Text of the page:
Sci-Fi authors will tell you that the next big breakthrough in medical technology will be the ability to grow our own organs for transplants. In the idealized future, you'll have a heart or kidney cultured from your own cells on hand for whatever emergency might come up. Well, scientists have taken another step closer to creating functional replacement tissues, detailing the creation fully-functional penis part replacements in rabbits in a paper published Monday in the Proceedings of the National Academy of Sciences. .

Yes, I did say penis part replacements. They are serious. Hey, if you're going to start figuring out how to make body parts, why not start with one so well-used?

The Wake Forest Baptist team that created these engineered penis tissues was the first in the world to engineer a human organ in the laboratory, creating bladders that have been implanted in about 30 people. But penile tissue is a much more complex challenge due to its form and function, and to date, no one has been able to surgically restore function to badly damaged penises.

To be clear, they didn't put cells in a petri dish and grow them into a penis. Technically, they engineered replacement corpora cavernosas, the columns of tissue that fill with blood during an erection. And even these weren't grown entirely from scratch; they used scaffolds made from functioning penises whose cells had been stripped away with detergents. They then added smooth muscle cells and endothelial cells that they cultured from rabbit erectile tissue. These scaffolds provided the necessary support and structure for the injected cells to develop properly.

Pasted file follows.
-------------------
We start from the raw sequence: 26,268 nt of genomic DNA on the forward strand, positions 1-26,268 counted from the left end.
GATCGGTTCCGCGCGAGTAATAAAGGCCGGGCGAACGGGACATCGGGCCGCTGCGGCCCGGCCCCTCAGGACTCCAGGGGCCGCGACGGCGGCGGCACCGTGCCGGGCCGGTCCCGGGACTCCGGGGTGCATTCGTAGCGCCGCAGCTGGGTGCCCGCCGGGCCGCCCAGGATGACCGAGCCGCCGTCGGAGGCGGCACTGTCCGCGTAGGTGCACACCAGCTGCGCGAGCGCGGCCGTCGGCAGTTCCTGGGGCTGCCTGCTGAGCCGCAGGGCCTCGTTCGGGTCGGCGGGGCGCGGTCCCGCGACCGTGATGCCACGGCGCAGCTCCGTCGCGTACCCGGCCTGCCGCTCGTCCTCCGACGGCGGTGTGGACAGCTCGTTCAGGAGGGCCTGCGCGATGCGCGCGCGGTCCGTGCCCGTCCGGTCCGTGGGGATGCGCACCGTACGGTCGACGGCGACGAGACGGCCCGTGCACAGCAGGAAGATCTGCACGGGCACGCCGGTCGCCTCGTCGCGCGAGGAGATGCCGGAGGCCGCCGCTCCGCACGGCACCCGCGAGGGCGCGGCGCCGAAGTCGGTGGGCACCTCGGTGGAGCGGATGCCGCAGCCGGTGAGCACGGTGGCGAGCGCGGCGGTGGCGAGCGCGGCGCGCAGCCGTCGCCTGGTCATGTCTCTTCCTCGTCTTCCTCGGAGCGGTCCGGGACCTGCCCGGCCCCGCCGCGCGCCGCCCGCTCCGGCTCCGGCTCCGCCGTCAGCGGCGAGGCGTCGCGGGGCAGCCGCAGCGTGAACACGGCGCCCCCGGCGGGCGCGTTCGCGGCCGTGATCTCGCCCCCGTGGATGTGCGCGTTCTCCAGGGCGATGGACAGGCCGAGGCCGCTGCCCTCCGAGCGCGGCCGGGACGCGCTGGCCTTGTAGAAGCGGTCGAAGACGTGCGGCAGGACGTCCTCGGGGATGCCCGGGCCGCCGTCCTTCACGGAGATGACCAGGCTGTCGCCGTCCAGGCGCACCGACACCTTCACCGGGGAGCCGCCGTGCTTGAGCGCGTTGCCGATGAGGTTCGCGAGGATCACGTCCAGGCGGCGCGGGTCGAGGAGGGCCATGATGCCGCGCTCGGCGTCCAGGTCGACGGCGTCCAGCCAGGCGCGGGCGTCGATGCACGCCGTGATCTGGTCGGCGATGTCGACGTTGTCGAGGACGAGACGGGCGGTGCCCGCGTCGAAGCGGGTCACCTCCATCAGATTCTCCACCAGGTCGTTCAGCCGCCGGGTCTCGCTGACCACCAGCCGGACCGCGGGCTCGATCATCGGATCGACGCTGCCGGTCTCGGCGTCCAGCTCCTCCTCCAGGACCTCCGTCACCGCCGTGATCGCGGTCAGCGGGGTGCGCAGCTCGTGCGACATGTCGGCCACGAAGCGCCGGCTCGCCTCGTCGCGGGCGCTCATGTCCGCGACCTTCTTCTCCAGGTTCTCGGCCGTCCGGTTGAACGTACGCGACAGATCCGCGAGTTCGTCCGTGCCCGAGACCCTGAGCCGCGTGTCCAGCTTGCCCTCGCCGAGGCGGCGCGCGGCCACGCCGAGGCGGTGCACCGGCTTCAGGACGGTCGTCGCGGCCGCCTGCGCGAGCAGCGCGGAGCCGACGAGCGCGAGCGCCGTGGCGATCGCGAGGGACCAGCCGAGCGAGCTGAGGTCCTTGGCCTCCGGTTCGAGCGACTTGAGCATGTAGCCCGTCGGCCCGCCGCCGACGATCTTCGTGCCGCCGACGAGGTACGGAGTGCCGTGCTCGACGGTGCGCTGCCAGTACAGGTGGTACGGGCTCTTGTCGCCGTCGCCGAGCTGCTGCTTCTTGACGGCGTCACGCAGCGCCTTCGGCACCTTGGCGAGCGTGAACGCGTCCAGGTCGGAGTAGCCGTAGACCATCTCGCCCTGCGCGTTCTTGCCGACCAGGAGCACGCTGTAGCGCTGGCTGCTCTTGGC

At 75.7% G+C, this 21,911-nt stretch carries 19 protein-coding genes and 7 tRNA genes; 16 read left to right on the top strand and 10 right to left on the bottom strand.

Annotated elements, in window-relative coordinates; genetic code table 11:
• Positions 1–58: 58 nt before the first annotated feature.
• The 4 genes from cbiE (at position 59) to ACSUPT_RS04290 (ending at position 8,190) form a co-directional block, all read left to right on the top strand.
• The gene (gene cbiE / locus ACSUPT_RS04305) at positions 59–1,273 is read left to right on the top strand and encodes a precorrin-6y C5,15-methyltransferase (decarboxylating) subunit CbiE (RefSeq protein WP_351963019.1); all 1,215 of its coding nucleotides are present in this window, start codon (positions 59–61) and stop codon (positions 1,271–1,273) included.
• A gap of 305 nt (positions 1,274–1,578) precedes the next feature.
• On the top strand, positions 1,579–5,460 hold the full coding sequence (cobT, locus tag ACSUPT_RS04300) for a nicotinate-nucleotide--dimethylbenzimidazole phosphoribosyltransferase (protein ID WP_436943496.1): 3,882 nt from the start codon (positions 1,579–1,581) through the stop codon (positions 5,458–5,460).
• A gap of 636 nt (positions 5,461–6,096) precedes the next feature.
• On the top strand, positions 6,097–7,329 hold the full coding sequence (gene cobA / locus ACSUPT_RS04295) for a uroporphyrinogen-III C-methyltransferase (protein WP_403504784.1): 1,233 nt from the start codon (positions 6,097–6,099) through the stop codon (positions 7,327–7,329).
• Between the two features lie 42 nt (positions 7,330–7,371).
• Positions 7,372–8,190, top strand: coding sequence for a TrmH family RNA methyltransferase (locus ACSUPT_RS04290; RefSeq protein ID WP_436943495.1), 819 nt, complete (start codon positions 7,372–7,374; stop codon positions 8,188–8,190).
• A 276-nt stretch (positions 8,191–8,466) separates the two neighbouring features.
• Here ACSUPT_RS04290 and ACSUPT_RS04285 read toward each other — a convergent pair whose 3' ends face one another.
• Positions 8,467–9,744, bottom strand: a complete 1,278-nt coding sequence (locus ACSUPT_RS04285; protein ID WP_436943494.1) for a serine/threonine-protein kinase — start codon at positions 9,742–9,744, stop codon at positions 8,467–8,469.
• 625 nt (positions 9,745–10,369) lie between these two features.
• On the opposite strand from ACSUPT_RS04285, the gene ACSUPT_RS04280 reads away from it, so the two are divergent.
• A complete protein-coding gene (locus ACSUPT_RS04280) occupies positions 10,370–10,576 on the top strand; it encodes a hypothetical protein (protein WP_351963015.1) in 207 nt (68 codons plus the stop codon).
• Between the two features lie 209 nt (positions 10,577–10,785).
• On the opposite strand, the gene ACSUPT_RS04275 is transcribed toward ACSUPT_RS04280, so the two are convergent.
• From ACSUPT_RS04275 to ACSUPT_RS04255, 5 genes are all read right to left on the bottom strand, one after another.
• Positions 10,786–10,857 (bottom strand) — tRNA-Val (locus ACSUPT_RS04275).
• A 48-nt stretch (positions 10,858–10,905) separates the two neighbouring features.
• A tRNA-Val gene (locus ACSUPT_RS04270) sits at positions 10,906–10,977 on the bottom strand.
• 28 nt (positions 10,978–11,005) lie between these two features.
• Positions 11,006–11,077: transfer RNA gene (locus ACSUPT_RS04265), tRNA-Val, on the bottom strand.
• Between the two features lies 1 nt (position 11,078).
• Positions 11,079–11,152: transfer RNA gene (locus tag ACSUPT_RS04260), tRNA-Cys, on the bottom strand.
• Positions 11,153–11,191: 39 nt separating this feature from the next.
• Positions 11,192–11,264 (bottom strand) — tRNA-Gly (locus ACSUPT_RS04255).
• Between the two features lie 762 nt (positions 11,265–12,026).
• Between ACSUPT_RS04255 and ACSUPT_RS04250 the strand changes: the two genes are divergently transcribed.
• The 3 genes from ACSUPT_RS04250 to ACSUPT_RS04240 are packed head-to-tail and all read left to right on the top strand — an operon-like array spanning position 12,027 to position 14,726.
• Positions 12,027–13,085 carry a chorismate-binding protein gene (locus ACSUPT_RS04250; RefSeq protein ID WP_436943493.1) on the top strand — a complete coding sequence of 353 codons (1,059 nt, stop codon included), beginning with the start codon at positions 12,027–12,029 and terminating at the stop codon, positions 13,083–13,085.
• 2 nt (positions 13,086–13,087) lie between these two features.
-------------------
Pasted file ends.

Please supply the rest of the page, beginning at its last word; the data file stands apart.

In the end, they gave 12 male rabbits the Bobbit treatment and then replaced their lost parts with newly engineered ones. The researchers said the rabbits seemed to immediately notice the return of their missing appendage, and went at the females like, well, rabbits. Four of the 12 successfully became fathers.

"We were able to show the tissue was able to integrate and function in the long term, which means we can start planning clinical applications," Anthony Atala, M.D. (institute director at Wake Forrest where the research was conducted) told HealthDay. This research gives new hope to those suffering from erectile dysfunction whose condition isn't treatable with drugs, although we're nowhere near ready to try this trick in people.


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